Water Management Plans

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Annual Report of Water Activities in the CPNRD     View Report

Water management in Nebraska involves a complex system of rules and management authorities. In 1987, the Central Platte NRD implemented groundwater management plans to address water quality and water quantity issues throughout the District. Both plans have evolved over the years to reflect new rules and regulations, management practices, and partnerships with local, state, and federal agencies to better protect groundwater.

 

 MANAGMENT PLANS AND AGREEMENTS
Individual and Basinwide Integrated Management Plans (IMP)
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Nebraska’s Ground Water Management and Protection Act requires basin-wide planning when an area has been found to be overappropriated (Neb. Rev. Stat. § 46-715; Appendix A).
INDIVIDUAL PLAN: CPNRD & NeDNR began working on the individual Integrated Management Plan (IMP) in 2005 by meeting with Stakeholders to educate them on requirements set by NeDNR and the issues that would need to be considered in developing the Plan. Members included both surface and groundwater interests such as irrigators, city utilities, power districts, economic development and banking representatives. In 2006, the Group finished a draft plan including one goal and 11 objectives. Originally the Plan was to be in place within 3-5 years, however, an extension to complete the Plan set the deadline for 2009 to allow NRDs to wait for the Basinwide plans to be completed. The IMP was approved in May of 2009. In connection with the IMPs, the NRD also revised the Rules and Regulations to correlate with the requirements in the IMP. In 2010, the NeDNR held an open comment period for the annual review of the basin IMPs. The revised IMP was adopted and became effective in 2012. The Plan set
objectives to incrementally reduce the difference between current and fully appropriated levels of development within the basin. Although goals are being met, the original plan required that the same parties develop a second increment within 10 years after the adoption of the first increment basin-wide plan.
The stakeholders began the process for the second increment Plan in August 2018 and will work towards a draft plan with a proposed completion date of May 2019.
BASINWIDE PLAN: The Upper Platte Basin was determined to be overappropriated by the Nebraska Department of Natural Resources and therefore a basin-wide plan was adopted in 2009. The Basinwide IMP stakeholders are finalizing the second increment Plan. Along with future goals, the major update to the Plan is addressing drought management. The first 10-year increment will end in May 2019. The Basinwide and individual IMPs were implemented to ensure that Nebraska is in compliance with the Nebraska New Depletions Plan included within the Platte River Recovery Implementation Plan (PRRIP). Information is available on NeDNR’s website at: dnr.nebraska.gov/iwm.
Partners: Central Platte NRD, North Platte NRD, South Platte NRD, Twin Platte NRD, Tri-Basin NRD, Nebraska Department of Natural Resources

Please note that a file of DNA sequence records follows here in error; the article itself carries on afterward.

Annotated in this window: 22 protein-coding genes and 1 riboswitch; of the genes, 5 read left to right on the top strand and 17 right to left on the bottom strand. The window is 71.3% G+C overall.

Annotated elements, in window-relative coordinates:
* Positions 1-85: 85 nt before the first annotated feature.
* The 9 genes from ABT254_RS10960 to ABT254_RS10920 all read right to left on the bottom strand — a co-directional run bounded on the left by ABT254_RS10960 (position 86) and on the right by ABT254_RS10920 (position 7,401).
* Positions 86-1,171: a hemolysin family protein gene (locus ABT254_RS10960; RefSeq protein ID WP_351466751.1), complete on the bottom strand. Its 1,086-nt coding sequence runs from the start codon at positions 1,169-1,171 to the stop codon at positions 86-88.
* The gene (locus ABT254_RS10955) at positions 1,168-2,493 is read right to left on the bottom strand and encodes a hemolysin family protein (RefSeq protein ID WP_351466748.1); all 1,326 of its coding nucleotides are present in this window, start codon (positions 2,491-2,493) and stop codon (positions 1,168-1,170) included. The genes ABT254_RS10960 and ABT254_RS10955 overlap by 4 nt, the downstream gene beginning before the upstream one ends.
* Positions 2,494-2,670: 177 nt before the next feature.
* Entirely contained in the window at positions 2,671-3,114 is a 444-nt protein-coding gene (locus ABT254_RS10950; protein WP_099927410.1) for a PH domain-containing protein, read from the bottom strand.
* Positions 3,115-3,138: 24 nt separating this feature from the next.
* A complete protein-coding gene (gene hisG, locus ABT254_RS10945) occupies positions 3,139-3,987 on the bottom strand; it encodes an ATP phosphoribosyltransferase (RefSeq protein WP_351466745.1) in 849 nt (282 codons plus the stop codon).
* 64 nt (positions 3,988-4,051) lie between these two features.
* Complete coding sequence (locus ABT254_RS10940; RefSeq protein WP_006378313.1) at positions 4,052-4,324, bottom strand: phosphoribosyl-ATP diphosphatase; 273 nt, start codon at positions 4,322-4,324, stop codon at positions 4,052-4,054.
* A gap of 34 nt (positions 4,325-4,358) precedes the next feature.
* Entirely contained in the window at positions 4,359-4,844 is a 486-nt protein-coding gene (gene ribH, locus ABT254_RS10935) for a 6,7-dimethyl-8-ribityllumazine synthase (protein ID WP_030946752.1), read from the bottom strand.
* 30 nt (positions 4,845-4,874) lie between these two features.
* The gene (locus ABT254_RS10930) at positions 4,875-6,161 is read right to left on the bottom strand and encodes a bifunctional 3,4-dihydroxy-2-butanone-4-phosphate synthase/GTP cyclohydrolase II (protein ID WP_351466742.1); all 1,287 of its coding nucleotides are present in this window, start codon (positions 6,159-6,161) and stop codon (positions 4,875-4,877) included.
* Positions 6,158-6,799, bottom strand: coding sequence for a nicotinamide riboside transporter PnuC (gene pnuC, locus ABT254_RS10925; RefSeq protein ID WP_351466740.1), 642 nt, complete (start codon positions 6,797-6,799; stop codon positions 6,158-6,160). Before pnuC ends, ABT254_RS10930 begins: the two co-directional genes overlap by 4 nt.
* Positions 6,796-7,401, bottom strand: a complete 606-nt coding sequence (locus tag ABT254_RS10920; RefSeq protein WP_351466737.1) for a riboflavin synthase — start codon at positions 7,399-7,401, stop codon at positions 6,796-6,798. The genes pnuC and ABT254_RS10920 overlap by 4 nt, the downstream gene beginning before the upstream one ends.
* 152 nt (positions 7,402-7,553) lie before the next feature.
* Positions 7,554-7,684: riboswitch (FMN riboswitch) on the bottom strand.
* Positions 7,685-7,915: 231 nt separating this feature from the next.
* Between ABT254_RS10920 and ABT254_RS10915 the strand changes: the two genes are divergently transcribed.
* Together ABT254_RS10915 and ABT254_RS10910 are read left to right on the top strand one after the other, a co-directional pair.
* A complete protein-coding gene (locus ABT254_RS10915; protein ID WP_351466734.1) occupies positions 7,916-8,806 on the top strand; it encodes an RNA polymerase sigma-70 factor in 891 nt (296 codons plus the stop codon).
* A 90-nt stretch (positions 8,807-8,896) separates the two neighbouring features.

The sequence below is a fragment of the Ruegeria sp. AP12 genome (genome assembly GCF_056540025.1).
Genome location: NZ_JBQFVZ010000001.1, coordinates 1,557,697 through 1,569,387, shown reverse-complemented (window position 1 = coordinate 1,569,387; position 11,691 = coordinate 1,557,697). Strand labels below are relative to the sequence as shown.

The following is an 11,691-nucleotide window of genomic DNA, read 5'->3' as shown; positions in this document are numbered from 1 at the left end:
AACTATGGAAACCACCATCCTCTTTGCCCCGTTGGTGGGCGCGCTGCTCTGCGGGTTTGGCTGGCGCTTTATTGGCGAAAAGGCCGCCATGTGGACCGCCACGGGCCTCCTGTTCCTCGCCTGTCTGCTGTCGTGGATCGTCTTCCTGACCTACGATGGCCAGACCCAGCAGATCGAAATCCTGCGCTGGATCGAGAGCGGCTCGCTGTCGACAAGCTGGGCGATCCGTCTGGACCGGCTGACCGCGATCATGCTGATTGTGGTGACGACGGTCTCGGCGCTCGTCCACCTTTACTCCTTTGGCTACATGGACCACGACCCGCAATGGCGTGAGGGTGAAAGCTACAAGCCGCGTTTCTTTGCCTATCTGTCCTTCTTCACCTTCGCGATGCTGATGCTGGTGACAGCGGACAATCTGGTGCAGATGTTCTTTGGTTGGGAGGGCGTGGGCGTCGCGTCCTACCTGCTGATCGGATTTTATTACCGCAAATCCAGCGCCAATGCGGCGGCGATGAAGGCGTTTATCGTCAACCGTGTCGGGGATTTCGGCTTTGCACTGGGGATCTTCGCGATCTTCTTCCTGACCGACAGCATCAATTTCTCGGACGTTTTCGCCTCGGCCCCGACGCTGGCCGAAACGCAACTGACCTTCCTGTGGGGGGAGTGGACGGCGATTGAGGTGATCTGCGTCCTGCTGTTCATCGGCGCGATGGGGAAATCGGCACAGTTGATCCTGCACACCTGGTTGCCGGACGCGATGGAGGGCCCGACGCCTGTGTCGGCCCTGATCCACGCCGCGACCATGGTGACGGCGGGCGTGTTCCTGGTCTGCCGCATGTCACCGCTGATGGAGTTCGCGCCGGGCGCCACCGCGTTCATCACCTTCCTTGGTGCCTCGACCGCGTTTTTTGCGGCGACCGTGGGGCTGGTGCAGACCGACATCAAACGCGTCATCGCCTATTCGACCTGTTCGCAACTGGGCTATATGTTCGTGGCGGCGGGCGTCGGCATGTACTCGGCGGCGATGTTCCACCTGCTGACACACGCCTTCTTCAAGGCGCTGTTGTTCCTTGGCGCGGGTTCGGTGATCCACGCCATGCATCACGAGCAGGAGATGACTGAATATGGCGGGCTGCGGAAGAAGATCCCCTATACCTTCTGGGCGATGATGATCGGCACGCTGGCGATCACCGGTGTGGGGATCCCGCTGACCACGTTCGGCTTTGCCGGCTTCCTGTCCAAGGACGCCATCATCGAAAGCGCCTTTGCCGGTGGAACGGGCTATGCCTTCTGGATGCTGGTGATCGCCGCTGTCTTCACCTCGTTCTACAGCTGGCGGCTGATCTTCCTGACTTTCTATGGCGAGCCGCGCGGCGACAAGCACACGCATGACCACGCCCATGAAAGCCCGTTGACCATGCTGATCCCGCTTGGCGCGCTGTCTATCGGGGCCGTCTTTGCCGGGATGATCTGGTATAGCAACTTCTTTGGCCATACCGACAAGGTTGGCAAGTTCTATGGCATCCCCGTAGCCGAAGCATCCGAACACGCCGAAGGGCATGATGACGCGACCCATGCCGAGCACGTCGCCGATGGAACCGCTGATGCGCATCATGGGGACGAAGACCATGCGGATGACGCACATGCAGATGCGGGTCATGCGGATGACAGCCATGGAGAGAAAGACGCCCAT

Cooperative Hydrology Study (COHYST)
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In 1997, Nebraska Governor Ben Nelson and governors of Wyoming and Colorado signed the Platte River Recovery Implementation Program (PRRIP) with the U.S. Dept. of Interior. Questions arose about potential impacts on activities along the Platte and it was apparent that data wasn’t available to use. With funding from a Nebraska Environmental Trust grant, CPNRD and a coalition of state and local agencies, water, and environmental organizations developed the Cooperative Hydrology Study (COHYST). It improves the understanding of the hydrological and geological conditions in the Basin and provides scientifically supportable databases, analyses, and detailed computer groundwater models to more accurately identify and quantify the relationship between the Platte River and adjacent groundwater resource. It also provides valuable information necessary to develop a plan to address "new depletions" to flows in the central stretch of the Platte River. The Study assists Nebraska in several avenues: to meet its obligation under PRRIP to analyze proposed activities, assists NRDs along the Platte River in providing appropriate regulation & management, provides a basis to develop policy and procedures related to ground/surface water, and helps analyze other programs. NET awarded $500,000 the first year and $450,000 the second/third-year intents. Groundwater models were completed in 2004 and peer reviewed by Eagle Resources of North Carolina. A team of senior hydrologists were responsible for the design and to supervise the database as it was developed. COHYST computer databases quantify existing groundwater use, river data, and aquifer data in the Platte River Basin. The databases are used to develop regional computer models to provide a better understanding of the groundwater flow system, the inter-relationships between ground & surface water, geology of the region, and other characteristics of the groundwater aquifer.